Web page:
New Balance Changing The Way It Studs In Baseball
Glass-fiber reinforced TPU makes its way into baseball this year as New Balance debuts the CompV1 cleat, the first-ever composite cleat plate in the game.
Using a combination of clear TPU spikes and the new, red glass-fiber reinforced TPU spikes, the differing styles of studs support each other, with the red spikes built to break the dirt and add strength to the surrounding traditional TPU studs. The newly-designed spikes come stronger than traditional TPU, but also weigh less while providing the same traction as metal.
“The concept behind the CompV1 was born due to three main factors,” said Matt Nuzzo, New Balance field of play associate product manager, who points to the tremendous growth of club ball having serious youth players approaching 100 games per year. “Parents are becoming more cognizant that the more games their youngster plays, the more wear and tear they are susceptible to and always wearing metal cleats isn’t ideal in their growing years."
As the younger players rack up more games, they also notice how many MLB players wear molded cleats just to make it through a 162-game season, helping grow the acceptance of switching from metal to composite.
The third reason, Nuzzo says, is the rise of synthetic fields in all parts of the country.
“Many of these facilities do not allow for metal spikes to be worn,” Nuzzo said. “The main goal of the CompV1 innovation was to create a spike that was wearable on all field surfaces—grass, turf or dirt—and perform at a level comparable to metal with the comfort of a molded spike. Consistent traction was the name of the game.”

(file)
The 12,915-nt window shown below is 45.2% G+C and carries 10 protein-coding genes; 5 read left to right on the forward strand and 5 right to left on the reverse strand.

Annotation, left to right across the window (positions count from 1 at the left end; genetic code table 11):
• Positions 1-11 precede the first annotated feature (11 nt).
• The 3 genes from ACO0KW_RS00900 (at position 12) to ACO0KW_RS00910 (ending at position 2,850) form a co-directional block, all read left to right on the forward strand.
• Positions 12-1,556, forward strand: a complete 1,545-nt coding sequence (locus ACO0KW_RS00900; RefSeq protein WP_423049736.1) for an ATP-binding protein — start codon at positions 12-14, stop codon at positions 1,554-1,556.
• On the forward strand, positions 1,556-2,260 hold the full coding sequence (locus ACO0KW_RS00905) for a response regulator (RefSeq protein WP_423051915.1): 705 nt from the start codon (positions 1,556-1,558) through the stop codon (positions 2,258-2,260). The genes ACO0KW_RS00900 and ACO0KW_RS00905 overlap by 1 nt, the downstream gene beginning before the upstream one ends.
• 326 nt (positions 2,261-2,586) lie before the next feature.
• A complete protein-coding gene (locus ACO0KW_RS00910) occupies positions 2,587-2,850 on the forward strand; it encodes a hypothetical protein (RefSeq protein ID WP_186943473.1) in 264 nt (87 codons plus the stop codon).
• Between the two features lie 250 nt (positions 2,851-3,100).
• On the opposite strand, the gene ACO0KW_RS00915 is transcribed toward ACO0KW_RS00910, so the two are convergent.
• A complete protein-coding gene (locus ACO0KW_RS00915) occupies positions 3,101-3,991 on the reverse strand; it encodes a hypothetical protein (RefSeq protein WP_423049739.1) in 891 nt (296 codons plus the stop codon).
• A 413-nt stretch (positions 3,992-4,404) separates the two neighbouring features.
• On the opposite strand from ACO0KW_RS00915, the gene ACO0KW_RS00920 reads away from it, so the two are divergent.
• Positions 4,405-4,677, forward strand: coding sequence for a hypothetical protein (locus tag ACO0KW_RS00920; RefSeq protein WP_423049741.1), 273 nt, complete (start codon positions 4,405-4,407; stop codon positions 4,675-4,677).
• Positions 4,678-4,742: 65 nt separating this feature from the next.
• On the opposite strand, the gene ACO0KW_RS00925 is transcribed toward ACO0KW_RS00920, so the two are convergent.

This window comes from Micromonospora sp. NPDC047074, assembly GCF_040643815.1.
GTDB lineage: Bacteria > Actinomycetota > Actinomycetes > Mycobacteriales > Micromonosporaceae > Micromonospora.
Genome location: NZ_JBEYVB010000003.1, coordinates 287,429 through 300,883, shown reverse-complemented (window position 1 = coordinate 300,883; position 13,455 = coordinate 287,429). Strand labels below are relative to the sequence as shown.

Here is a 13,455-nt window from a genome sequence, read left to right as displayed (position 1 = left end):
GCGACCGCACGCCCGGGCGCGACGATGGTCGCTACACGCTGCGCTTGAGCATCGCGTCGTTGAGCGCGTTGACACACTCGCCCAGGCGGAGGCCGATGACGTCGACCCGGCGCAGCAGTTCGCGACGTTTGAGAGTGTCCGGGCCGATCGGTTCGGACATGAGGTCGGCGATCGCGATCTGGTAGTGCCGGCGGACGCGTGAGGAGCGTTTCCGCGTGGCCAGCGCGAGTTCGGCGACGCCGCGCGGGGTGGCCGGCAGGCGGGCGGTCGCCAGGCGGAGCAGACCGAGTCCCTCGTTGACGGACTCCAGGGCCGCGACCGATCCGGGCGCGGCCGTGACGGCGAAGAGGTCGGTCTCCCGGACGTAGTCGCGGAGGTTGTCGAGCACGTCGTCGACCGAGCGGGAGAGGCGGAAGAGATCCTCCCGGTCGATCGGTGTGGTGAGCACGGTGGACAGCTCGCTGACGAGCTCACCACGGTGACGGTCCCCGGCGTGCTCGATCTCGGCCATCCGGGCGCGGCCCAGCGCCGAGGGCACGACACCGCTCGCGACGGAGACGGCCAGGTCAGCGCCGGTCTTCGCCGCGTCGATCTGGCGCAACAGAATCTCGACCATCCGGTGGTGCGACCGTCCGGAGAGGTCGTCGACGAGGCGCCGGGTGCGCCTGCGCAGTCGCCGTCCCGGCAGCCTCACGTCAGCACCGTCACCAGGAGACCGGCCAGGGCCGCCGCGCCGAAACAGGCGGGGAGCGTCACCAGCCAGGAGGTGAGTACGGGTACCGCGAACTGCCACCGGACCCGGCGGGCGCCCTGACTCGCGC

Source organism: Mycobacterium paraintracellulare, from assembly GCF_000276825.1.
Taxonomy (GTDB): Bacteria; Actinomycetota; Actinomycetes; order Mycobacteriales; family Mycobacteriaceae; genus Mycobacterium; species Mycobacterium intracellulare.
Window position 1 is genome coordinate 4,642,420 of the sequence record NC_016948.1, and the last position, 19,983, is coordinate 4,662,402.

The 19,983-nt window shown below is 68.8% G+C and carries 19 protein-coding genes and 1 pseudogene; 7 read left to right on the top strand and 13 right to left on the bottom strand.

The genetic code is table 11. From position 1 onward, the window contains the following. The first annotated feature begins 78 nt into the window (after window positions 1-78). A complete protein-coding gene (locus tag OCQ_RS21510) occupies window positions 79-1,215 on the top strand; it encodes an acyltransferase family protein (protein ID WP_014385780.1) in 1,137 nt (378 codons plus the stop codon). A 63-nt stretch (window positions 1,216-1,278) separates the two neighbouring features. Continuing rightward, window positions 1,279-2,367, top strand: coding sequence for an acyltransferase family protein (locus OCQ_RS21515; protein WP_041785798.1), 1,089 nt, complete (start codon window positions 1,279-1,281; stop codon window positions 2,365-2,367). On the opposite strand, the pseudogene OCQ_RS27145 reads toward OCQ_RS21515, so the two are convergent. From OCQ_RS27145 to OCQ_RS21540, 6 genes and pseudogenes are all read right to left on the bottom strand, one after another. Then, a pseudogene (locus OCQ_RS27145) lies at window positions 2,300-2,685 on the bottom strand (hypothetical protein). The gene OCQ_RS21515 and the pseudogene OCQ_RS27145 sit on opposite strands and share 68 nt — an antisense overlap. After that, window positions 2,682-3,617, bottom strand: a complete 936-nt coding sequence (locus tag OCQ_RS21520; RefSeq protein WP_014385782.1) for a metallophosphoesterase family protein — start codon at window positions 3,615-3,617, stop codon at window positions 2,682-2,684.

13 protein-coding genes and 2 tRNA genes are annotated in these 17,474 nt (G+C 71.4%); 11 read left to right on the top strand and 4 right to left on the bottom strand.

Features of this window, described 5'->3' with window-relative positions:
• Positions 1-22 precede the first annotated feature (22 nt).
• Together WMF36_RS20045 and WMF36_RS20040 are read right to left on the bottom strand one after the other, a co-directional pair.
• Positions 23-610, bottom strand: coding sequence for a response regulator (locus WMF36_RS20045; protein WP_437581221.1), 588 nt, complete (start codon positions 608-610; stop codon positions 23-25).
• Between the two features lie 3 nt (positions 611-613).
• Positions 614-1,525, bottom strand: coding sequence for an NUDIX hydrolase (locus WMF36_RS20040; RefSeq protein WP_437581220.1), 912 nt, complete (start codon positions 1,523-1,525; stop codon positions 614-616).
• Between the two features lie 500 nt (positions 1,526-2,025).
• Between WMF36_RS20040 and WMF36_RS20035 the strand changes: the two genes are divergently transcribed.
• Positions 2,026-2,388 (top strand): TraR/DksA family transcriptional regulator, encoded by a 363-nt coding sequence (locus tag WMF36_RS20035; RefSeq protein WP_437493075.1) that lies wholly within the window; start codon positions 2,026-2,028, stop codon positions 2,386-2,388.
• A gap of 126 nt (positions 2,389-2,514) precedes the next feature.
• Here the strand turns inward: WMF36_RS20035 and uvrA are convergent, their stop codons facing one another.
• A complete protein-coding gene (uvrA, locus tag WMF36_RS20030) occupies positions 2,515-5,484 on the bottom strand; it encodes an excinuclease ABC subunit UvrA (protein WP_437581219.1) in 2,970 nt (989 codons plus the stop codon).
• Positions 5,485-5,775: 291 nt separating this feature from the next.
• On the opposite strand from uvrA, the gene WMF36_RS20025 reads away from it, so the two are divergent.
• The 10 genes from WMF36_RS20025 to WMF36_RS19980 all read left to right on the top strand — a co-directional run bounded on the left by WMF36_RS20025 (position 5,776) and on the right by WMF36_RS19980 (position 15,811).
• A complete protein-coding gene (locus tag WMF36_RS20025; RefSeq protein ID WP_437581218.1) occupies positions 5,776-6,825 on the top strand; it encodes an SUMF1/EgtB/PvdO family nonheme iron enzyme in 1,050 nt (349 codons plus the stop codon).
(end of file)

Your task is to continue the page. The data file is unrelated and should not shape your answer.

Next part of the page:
And while the CompV1 features the game’s first glass-fiber composite plate, for those still looking for metal spikes, the new 4040v4 has a new stud configuration in metal. The heel was flipped with two studs in the back and one in the front for a better feel and the back studs were move up by millimeters to make sure they penetrate the ground for an optimal combination of flexibility and stability instead of splaying out.
The forefoot includes a circular pattern for rotational movement. This change came from Dustin Pedroia and his doctors suggesting he use an old circular stud orientation. New Balance researched the concept and designed the 4040V4 to allow the studs to splice in the same direction.
By making the studs .75 grams lighter, the entire cleat comes in about one ounce lighter. To help alleviate the stud pressure, the 4040v4 uses two TPU versions for the plate, one harder to protect the foot and one more flexible to allow the foot to move naturally instead of getting restricted where flexibility proves important.
For players looking for a more comfortable metal spike or a higher-performing composite, New Balance went a fresh direction with its 2018 baseball line.
Tim Newcomb covers gear and business for Baseball America. Follow him on Twitter at @tdnewcomb.